ISO- Its basically sun glasses, a filter type operation that determines the sensitivity of the sensor. The higher the ISO the more grain in the image and the lowest mostly 100 ISO means no grain. Most new DSLRs will allow you to go into the thousands before any noticeable grain appears in your photo. For gig photography you need to use that ISO baby, whack it up have a look at the results on your Mac and see how far you can push your camera in the future.Pro level cameras will deal with ISO, your £50 compact from Argos will struggle I'm afraid.
Look at the water its not blurred its frozen, Thats the magic of high shutter speeds (fast blinks)
Dont be afraid of a slow shutter speed (slow blinks) showing movement its works a lot of the time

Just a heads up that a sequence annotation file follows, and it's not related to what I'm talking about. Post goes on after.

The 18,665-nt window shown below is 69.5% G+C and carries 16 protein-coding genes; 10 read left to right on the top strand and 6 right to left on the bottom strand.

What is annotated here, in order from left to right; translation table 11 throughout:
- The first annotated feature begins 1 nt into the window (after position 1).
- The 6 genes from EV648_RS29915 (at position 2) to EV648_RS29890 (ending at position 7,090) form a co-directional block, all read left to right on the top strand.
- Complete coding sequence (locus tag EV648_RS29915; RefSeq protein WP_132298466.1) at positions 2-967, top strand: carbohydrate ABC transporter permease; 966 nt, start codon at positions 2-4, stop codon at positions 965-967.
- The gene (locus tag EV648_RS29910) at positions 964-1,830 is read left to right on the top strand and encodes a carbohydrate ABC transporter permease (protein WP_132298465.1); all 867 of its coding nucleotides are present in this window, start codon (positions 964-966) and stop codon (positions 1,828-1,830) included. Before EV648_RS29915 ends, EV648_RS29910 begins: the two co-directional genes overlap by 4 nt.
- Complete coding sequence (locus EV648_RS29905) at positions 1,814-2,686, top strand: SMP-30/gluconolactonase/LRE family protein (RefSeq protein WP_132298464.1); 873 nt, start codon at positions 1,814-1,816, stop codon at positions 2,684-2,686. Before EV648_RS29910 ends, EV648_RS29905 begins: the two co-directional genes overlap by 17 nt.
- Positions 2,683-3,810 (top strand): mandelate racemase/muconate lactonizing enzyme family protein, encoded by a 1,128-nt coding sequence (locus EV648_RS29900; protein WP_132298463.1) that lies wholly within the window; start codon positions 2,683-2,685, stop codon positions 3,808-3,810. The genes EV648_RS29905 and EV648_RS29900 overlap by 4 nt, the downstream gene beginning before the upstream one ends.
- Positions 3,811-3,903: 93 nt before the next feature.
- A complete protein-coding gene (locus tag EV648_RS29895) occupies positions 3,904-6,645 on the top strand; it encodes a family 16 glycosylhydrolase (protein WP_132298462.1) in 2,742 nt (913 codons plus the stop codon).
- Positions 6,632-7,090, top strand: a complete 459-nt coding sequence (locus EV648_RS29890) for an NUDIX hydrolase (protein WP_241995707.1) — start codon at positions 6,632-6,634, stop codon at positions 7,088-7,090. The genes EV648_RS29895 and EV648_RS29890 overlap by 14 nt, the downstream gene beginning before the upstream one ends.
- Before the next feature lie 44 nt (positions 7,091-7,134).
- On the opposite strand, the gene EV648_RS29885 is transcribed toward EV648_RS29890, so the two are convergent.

So to recap. If you have won the lottery then go buy the best dslr body, best lens that will give you an Fstop of 2.8 or better with a nice long zoom, hey presto nice images (not) you have to know how your camera works also. All the gear no idea, lots of them around., LEARN LEARN LEARN !If you don't have a bottomless pit of cash then try to get what you can afford. Try to look for a camera you can put into manual and you can set the Aperture, Shutter and ISO, this when your in control of your camera and your camera is not in control of you .So my ideal set up-Nikon D750 bodyNikon 70-200 zoom lens 2.8 ( plus others)Aperture 2.8Shutter Speed 1/80 1/100 of a secondISO I aim for 800 but can be up to 1500 if needed in poor light venues.Rules are meant to be broken, so break them, break them all, experiment ! Happy Clicking